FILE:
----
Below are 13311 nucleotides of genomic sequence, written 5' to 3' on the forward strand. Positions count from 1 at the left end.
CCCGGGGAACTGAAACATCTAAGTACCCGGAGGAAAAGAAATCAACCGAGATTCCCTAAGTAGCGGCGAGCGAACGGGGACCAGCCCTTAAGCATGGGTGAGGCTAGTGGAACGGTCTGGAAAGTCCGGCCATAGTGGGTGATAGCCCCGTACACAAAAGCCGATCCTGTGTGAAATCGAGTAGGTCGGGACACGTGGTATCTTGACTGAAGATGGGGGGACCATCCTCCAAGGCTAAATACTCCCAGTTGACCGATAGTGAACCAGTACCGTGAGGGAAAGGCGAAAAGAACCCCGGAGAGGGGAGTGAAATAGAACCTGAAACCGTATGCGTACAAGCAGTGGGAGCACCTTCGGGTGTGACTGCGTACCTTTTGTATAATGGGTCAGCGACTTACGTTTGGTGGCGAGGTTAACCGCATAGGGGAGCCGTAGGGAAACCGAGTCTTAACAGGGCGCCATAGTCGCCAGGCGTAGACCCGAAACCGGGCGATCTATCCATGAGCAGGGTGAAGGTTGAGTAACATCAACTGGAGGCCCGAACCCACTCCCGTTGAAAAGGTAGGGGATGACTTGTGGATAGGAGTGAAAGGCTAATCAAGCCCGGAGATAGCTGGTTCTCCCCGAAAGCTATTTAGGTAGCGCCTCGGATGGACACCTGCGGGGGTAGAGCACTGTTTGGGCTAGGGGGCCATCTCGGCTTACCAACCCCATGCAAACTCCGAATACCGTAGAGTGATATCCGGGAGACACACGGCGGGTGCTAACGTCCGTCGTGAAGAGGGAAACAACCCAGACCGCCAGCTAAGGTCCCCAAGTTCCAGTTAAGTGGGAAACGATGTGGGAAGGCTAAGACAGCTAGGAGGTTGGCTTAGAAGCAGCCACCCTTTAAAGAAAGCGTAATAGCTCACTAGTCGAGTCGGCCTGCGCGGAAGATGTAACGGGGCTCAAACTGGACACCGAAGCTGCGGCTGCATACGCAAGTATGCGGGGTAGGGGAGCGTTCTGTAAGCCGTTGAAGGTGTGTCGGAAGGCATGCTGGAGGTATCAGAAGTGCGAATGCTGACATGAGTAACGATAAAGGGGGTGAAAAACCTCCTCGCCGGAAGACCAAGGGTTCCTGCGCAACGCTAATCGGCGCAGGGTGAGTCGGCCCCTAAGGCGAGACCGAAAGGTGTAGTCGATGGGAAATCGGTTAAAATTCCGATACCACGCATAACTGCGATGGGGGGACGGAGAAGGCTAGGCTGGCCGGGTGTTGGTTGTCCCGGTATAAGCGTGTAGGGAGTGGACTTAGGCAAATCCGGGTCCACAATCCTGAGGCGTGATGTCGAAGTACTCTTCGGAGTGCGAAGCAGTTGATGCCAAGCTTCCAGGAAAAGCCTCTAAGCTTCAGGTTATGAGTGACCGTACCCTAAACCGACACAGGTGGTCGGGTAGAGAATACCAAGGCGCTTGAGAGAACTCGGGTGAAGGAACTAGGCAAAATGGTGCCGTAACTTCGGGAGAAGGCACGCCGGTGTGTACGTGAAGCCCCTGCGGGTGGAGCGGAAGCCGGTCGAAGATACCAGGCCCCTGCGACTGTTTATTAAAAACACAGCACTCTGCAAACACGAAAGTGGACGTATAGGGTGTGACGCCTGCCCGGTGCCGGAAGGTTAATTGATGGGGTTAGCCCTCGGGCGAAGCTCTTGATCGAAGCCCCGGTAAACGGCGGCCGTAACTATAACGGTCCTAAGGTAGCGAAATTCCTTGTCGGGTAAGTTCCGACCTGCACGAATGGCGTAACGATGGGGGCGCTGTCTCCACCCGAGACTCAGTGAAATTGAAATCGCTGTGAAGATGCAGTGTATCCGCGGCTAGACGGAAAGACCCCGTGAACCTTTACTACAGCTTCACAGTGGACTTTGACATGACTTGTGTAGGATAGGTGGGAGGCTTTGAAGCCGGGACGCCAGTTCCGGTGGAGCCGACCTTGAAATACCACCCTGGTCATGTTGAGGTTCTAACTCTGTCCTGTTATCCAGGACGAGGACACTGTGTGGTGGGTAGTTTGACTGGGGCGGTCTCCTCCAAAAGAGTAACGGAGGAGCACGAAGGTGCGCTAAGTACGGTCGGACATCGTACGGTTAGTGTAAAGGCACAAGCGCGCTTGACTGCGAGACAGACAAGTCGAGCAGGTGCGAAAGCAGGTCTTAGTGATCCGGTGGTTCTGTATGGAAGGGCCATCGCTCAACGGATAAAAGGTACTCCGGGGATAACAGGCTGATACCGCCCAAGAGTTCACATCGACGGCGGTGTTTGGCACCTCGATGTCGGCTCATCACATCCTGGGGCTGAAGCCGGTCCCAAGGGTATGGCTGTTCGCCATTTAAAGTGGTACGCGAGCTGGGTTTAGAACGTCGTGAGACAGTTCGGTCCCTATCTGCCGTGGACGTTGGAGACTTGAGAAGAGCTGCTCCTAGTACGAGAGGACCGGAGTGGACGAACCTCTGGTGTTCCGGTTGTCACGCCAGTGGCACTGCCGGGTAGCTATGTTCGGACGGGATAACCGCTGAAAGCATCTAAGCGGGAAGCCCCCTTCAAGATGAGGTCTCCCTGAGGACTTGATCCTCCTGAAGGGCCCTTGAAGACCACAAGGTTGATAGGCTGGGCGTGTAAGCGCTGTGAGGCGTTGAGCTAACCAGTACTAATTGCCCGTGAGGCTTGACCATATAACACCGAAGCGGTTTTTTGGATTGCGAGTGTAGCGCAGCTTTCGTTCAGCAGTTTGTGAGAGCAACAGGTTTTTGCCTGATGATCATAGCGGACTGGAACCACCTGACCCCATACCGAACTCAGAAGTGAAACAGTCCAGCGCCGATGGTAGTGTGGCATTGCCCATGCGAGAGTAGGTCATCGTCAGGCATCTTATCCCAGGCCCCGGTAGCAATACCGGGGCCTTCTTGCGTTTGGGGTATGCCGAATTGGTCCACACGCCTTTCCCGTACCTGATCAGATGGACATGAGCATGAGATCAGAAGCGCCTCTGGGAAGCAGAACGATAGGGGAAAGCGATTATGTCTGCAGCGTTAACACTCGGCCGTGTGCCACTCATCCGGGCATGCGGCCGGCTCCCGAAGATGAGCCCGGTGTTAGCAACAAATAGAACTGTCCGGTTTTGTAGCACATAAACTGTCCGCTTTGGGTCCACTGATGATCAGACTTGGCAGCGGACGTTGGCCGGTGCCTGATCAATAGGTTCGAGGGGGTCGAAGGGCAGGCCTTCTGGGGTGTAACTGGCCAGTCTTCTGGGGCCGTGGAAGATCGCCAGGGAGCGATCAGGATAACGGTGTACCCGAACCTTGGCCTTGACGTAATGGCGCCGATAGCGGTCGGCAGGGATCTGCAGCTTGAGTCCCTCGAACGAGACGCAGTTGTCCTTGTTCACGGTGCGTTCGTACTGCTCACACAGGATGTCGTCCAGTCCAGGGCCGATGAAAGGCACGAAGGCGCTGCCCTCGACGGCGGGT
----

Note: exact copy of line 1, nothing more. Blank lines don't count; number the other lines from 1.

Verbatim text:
Below are 13311 nucleotides of genomic sequence, written 5' to 3' on the forward strand. Positions count from 1 at the left end.